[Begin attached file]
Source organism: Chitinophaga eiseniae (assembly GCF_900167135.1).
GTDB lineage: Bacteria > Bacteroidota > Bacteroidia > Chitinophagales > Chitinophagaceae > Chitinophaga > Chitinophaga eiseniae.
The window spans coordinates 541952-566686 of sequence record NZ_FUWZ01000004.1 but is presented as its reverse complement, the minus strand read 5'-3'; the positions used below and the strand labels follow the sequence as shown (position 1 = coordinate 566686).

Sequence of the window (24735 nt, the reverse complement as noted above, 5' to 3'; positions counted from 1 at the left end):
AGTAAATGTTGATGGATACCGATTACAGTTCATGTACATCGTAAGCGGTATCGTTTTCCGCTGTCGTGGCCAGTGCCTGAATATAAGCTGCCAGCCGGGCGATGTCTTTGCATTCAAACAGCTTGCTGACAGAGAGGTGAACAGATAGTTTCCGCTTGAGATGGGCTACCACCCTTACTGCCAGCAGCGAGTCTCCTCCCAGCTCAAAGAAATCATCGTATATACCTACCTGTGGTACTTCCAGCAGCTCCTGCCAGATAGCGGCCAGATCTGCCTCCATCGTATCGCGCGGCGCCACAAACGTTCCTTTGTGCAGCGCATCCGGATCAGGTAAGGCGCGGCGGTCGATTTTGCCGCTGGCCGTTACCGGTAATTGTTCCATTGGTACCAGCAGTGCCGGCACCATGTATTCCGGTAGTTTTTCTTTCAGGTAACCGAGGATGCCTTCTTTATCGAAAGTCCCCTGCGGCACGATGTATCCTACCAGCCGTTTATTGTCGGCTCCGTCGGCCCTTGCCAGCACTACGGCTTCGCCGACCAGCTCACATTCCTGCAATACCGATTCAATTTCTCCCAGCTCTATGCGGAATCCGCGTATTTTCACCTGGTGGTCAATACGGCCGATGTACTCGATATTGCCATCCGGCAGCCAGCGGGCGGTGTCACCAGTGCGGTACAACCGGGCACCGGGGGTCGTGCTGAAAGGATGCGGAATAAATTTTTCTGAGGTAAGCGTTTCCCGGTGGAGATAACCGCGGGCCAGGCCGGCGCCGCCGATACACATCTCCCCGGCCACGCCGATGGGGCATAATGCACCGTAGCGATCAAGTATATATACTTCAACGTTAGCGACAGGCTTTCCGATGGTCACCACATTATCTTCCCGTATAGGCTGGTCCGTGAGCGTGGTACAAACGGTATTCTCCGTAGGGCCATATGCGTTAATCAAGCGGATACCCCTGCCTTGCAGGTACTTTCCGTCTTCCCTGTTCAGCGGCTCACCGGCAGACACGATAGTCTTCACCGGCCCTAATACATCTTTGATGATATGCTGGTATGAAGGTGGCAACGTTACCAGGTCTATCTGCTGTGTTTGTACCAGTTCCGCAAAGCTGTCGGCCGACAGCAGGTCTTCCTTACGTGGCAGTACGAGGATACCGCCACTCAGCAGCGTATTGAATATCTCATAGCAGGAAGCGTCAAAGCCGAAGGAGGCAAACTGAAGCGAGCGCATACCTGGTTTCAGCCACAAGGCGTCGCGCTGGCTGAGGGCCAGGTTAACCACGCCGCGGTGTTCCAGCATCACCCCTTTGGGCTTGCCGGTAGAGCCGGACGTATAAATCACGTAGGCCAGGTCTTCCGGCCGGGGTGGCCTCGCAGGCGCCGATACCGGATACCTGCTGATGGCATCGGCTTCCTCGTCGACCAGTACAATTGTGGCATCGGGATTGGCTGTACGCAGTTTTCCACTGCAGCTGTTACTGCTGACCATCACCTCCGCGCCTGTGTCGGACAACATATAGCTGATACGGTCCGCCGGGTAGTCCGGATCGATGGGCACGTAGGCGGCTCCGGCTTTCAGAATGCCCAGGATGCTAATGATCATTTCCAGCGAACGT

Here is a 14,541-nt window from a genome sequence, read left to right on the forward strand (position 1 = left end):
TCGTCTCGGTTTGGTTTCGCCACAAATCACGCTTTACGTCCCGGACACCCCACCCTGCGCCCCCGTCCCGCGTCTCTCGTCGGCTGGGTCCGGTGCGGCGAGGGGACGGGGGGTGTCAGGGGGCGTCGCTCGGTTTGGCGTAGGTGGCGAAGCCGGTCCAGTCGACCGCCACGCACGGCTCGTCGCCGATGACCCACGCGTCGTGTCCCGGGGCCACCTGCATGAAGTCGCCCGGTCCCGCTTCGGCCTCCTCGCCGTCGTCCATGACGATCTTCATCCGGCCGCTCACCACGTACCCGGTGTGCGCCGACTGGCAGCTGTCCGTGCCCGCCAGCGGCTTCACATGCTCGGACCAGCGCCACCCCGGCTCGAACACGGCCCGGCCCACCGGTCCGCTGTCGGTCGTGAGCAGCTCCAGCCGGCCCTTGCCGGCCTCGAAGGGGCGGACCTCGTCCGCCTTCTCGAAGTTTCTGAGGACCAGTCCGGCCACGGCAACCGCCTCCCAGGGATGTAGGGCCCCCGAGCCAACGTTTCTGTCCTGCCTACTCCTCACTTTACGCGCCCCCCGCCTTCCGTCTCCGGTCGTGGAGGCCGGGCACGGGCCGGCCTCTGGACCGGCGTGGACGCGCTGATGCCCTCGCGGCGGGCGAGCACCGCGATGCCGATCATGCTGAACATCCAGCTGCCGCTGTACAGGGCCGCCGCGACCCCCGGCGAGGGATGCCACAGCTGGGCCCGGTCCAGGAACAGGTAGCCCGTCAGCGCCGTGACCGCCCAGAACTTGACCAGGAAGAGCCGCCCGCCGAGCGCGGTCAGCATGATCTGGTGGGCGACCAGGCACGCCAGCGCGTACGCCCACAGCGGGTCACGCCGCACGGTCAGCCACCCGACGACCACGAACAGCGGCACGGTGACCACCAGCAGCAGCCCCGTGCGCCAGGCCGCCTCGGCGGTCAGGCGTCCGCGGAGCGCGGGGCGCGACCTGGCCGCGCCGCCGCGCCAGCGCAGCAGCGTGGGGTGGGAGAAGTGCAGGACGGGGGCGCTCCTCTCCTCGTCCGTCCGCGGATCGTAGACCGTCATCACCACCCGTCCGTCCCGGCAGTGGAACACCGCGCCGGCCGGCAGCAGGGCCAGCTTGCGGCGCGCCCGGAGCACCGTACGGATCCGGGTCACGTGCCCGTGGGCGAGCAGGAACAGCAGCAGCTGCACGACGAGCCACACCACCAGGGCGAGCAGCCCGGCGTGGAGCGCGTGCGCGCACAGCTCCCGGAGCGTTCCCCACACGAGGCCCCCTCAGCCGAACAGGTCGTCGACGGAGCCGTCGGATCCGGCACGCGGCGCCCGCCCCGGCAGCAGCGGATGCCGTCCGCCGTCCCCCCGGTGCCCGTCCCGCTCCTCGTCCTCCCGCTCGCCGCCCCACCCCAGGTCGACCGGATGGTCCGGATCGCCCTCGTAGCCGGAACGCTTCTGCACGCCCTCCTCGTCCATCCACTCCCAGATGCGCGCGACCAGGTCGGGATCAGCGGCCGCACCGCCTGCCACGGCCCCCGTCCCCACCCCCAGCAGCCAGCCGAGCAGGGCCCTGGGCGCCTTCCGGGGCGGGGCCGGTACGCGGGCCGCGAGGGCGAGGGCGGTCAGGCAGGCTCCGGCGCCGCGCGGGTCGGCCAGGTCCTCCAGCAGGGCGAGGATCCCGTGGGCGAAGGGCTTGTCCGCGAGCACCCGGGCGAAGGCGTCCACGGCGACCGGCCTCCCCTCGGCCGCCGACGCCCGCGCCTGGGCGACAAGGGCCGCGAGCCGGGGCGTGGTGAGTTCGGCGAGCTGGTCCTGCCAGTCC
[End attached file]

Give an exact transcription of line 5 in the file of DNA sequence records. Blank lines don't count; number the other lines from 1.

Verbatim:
AGTAAATGTTGATGGATACCGATTACAGTTCATGTACATCGTAAGCGGTATCGTTTTCCGCTGTCGTGGCCAGTGCCTGAATATAAGCTGCCAGCCGGGCGATGTCTTTGCATTCAAACAGCTTGCTGACAGAGAGGTGAACAGATAGTTTCCGCTTGAGATGGGCTACCACCCTTACTGCCAGCAGCGAGTCTCCTCCCAGCTCAAAGAAATCATCGTATATACCTACCTGTGGTACTTCCAGCAGCTCCTGCCAGATAGCGGCCAGATCTGCCTCCATCGTATCGCGCGGCGCCACAAACGTTCCTTTGTGCAGCGCATCCGGATCAGGTAAGGCGCGGCGGTCGATTTTGCCGCTGGCCGTTACCGGTAATTGTTCCATTGGTACCAGCAGTGCCGGCACCATGTATTCCGGTAGTTTTTCTTTCAGGTAACCGAGGATGCCTTCTTTATCGAAAGTCCCCTGCGGCACGATGTATCCTACCAGCCGTTTATTGTCGGCTCCGTCGGCCCTTGCCAGCACTACGGCTTCGCCGACCAGCTCACATTCCTGCAATACCGATTCAATTTCTCCCAGCTCTATGCGGAATCCGCGTATTTTCACCTGGTGGTCAATACGGCCGATGTACTCGATATTGCCATCCGGCAGCCAGCGGGCGGTGTCACCAGTGCGGTACAACCGGGCACCGGGGGTCGTGCTGAAAGGATGCGGAATAAATTTTTCTGAGGTAAGCGTTTCCCGGTGGAGATAACCGCGGGCCAGGCCGGCGCCGCCGATACACATCTCCCCGGCCACGCCGATGGGGCATAATGCACCGTAGCGATCAAGTATATATACTTCAACGTTAGCGACAGGCTTTCCGATGGTCACCACATTATCTTCCCGTATAGGCTGGTCCGTGAGCGTGGTACAAACGGTATTCTCCGTAGGGCCATATGCGTTAATCAAGCGGATACCCCTGCCTTGCAGGTACTTTCCGTCTTCCCTGTTCAGCGGCTCACCGGCAGACACGATAGTCTTCACCGGCCCTAATACATCTTTGATGATATGCTGGTATGAAGGTGGCAACGTTACCAGGTCTATCTGCTGTGTTTGTACCAGTTCCGCAAAGCTGTCGGCCGACAGCAGGTCTTCCTTACGTGGCAGTACGAGGATACCGCCACTCAGCAGCGTATTGAATATCTCATAGCAGGAAGCGTCAAAGCCGAAGGAGGCAAACTGAAGCGAGCGCATACCTGGTTTCAGCCACAAGGCGTCGCGCTGGCTGAGGGCCAGGTTAACCACGCCGCGGTGTTCCAGCATCACCCCTTTGGGCTTGCCGGTAGAGCCGGACGTATAAATCACGTAGGCCAGGTCTTCCGGCCGGGGTGGCCTCGCAGGCGCCGATACCGGATACCTGCTGATGGCATCGGCTTCCTCGTCGACCAGTACAATTGTGGCATCGGGATTGGCTGTACGCAGTTTTCCACTGCAGCTGTTACTGCTGACCATCACCTCCGCGCCTGTGTCGGACAACATATAGCTGATACGGTCCGCCGGGTAGTCCGGATCGATGGGCACGTAGGCGGCTCCGGCTTTCAGAATGCCCAGGATGCTAATGATCATTTCCAGCGAACGT